Do You Recommend a Limited Incision or Full Tummy Tuck? (photo)
- Asked by Chloe77 in Philadelphia, PA
- 1 year ago
I had two consults with plastic surgeons. One said I have enough loose skin for a full tuck, but that the scar might be higher than I'd like and I probably won't want to wear a bikini due to that and the scar around my new belly button. The other said he can do a limited incision tuck, move my belly button down a bit, and still repair my muscles and fix my hernia, but that my stomach could be 10% less flat than it would be with a full tuck. I'm torn. Is one option better than the other?
Mini vs. Full Tummy Tuck
Thank you for you question. It is difficult to give accurate recommendation without an in office exam. When I evaluate the abdomen, I assess:
1. The amount of loose skin
2. The volume of fatty tissue
3. The degree of muscle laxity.
I evaluate this in each of 3 areas:
1. Upper Abdomen
2. Area around the Belly Button
3. Lower Abdomen
MINI TUMMY TUCK: If a patient has loose skin, fatty tissue, and muscle laxity limited to the Lower Abdomen, then I recommend the mini tummy tuck. In order to qualify for this, the patient must have good skin and muscle tone in their upper abdomen and area around the belly button. I will frequently perform liposuction of these areas with my Mini Tummy Tuck to enhance the overall contour.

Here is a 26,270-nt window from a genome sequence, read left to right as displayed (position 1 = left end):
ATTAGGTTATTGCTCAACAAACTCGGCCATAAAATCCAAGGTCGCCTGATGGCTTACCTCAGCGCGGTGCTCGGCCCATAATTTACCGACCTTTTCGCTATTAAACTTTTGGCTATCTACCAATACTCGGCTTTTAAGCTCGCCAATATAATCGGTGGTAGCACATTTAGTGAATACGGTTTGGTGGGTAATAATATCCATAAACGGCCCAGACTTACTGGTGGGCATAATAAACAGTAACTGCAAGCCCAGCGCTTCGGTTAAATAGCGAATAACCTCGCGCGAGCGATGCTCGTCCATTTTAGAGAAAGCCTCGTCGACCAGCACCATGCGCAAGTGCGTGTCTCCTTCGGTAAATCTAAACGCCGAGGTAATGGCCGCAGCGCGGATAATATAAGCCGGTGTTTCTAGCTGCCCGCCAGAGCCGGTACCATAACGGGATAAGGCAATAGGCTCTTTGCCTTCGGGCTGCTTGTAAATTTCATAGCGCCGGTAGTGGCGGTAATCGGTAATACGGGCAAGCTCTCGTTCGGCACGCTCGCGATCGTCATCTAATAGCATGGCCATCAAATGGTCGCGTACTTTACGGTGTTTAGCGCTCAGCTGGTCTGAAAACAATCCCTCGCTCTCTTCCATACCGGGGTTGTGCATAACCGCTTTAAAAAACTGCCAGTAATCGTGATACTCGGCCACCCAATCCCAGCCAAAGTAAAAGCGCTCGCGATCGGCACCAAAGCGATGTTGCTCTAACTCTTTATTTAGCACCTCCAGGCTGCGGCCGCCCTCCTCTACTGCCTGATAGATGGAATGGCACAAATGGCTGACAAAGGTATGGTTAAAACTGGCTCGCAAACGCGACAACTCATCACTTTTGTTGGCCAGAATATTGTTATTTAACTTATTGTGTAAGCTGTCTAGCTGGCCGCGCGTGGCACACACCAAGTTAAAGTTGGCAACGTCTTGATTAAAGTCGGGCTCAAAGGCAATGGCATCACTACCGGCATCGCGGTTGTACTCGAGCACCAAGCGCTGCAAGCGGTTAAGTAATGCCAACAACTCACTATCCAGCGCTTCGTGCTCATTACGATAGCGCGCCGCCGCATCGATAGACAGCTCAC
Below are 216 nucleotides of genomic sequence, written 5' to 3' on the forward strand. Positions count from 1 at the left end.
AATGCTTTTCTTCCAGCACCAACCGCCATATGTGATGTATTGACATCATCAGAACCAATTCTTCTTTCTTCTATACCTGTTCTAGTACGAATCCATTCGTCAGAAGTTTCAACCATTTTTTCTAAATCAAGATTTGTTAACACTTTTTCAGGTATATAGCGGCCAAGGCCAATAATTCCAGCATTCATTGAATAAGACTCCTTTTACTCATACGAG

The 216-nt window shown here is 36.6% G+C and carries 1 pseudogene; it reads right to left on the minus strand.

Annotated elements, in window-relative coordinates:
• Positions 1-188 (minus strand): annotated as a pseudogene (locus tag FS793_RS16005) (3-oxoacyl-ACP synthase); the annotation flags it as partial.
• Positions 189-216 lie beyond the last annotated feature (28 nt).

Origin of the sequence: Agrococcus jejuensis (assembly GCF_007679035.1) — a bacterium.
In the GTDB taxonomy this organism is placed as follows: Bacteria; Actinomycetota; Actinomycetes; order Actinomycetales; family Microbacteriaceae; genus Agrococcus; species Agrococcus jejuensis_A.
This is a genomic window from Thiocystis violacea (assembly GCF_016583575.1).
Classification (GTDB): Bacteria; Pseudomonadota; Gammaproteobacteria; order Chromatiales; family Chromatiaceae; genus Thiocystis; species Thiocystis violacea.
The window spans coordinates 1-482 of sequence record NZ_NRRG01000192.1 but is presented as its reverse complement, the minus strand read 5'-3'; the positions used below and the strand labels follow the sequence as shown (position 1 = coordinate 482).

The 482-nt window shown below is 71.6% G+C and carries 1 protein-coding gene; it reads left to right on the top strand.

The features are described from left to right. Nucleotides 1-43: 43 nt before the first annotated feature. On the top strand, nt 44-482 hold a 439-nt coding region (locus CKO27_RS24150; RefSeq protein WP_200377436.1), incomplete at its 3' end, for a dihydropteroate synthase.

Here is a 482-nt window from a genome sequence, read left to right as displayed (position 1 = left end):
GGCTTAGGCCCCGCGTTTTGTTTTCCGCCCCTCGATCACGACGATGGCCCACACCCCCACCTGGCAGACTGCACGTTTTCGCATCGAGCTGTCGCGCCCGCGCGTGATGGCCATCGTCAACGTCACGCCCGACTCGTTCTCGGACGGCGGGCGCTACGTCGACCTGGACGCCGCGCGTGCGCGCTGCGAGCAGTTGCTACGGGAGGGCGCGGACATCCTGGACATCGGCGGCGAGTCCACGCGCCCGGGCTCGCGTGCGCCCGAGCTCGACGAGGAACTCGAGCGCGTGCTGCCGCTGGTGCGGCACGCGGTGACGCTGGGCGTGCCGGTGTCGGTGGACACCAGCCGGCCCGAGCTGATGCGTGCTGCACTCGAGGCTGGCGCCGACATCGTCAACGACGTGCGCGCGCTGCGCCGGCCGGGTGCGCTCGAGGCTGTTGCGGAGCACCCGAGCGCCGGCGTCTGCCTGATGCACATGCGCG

FULL TUMMY TUCK: this is for patients who have loose skin and muscle laxity of the upper abdomen, belly button area, and lower abdomen. This procedure tightens all 3 areas with a bikini line incision. I often encorporate liposuction with my full tummy tuck as I feel it offers a superb end result.
EXTENDED TUMMY TUCK: This works well for patients who have loose skin that extends over the hip bone into the flank area. I will perform extensive liposuction and skin excision to the hip and flank area combined with full tummy tuck.
BODY LIFT/BELT LIPECTOMY: this is essentially a 360 degree tummy tuck which involves removal of loose skin and fatty tissue of the lower back and buttocks, in addition to the extended tummy tuck.
I wish you a safe recovery and amazing result!!
Web reference: http://www.drpaulgill.com
Mini surgery = mini results
There is no question that you would be very dissatisfied with the limited results that you would achieve with a mini-lift. This type of abdominoplasty has a very limited application. You need a standard abdominoplasty with anterior abdominal wall fascial repair.
Tummy Tuck Options
Based on your photographs and description, you appear to be a candidate for full abdominoplasty to correct out your stretched out abdominal muscle and tissues. However, to verify, an in person exam and consultation to review your objectives, lifestyle, and lifestage are required. With a better understanding of these aspects, the optimal scar placement can be determined.
Best tummy tuck option?
Your photos demonstrate significant muscle stretching with little skin laxity. You need a top to bottom rectus plication muscle tightening. When the muscle layer is pulled in, this will "un-mask" skin laxity, because the muscle will no longer be bulging out and stretching the skin. The degree of skin laxity will be such that moving the umbilicus down with the skin as it is pulled down (floating the umbilicus) will cause significant downward displacement, which I feel would be unacceptable. Rather, I recommend a low bikini incision and an incision around the umbilicus leaving it attached to the fascia where it is. If the skin opening is included with the skin removed , that's great. If not, the skin opening is simply sewn with a short vertical closure.